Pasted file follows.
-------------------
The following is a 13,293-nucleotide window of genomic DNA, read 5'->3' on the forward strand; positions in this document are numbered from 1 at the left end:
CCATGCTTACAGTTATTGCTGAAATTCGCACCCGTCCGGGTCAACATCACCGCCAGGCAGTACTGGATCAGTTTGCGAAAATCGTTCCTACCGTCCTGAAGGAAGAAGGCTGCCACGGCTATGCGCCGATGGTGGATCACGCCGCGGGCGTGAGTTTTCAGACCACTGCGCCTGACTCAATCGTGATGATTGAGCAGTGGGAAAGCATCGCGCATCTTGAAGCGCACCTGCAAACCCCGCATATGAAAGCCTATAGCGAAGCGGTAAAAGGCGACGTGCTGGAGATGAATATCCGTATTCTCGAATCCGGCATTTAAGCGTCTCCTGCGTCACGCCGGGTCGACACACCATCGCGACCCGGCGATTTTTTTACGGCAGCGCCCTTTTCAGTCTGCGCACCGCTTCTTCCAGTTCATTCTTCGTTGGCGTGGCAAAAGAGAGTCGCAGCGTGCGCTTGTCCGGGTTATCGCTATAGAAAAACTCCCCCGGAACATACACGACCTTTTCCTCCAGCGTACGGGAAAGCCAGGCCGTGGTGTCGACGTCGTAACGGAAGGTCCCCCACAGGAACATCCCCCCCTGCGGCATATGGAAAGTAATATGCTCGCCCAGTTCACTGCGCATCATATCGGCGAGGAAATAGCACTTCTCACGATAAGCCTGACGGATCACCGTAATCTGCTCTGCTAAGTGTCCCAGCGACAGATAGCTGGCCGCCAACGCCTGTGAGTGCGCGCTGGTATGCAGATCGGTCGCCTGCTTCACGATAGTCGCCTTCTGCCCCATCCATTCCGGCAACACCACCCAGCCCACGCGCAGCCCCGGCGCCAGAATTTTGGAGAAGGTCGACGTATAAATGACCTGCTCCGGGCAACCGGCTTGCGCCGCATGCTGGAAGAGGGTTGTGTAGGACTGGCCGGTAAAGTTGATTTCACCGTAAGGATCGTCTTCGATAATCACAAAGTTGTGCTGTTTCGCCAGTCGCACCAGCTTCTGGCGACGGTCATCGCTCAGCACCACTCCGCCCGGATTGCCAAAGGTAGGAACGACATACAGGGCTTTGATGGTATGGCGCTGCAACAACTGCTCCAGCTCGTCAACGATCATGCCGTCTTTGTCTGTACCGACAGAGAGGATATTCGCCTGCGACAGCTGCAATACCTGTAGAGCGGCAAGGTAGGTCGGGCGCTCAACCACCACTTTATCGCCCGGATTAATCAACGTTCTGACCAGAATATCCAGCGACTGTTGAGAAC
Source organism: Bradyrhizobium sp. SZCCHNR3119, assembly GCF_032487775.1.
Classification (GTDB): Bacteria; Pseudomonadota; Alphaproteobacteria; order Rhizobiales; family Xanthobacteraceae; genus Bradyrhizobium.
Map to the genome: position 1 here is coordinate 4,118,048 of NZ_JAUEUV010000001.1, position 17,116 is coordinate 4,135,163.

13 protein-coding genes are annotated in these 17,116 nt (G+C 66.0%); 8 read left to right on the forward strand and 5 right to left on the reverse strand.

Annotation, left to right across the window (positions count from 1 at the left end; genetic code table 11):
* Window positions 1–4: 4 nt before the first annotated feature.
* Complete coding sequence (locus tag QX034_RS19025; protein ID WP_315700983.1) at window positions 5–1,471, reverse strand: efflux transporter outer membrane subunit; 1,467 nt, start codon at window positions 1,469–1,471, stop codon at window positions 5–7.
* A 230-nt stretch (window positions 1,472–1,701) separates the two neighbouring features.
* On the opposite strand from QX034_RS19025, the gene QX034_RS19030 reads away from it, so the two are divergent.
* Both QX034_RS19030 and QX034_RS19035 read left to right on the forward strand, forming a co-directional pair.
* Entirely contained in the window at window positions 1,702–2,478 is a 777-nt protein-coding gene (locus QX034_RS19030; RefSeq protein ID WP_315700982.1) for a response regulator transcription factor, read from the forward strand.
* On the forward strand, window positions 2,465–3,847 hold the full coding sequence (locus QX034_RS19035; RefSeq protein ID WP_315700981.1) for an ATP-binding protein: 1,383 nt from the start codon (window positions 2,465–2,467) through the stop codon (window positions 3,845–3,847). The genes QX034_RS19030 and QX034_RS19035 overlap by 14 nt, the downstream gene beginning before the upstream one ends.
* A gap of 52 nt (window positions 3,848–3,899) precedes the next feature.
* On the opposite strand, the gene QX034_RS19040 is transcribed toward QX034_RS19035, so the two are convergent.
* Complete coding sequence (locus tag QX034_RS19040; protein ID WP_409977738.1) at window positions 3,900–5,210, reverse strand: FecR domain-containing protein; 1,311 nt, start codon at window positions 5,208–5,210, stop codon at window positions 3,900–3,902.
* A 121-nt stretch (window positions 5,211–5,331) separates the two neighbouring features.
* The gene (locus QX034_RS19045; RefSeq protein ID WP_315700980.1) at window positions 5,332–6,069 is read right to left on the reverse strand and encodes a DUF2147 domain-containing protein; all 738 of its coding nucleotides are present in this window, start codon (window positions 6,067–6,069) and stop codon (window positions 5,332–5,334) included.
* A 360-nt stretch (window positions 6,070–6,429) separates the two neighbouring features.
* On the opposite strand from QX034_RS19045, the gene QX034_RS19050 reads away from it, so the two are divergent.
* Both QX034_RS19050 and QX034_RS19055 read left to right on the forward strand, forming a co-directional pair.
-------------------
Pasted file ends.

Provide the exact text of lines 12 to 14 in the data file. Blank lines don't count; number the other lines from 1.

* Both QX034_RS19030 and QX034_RS19035 read left to right on the forward strand, forming a co-directional pair.
* Entirely contained in the window at window positions 1,702–2,478 is a 777-nt protein-coding gene (locus QX034_RS19030; RefSeq protein ID WP_315700982.1) for a response regulator transcription factor, read from the forward strand.
* On the forward strand, window positions 2,465–3,847 hold the full coding sequence (locus QX034_RS19035; RefSeq protein ID WP_315700981.1) for an ATP-binding protein: 1,383 nt from the start codon (window positions 2,465–2,467) through the stop codon (window positions 3,845–3,847). The genes QX034_RS19030 and QX034_RS19035 overlap by 14 nt, the downstream gene beginning before the upstream one ends.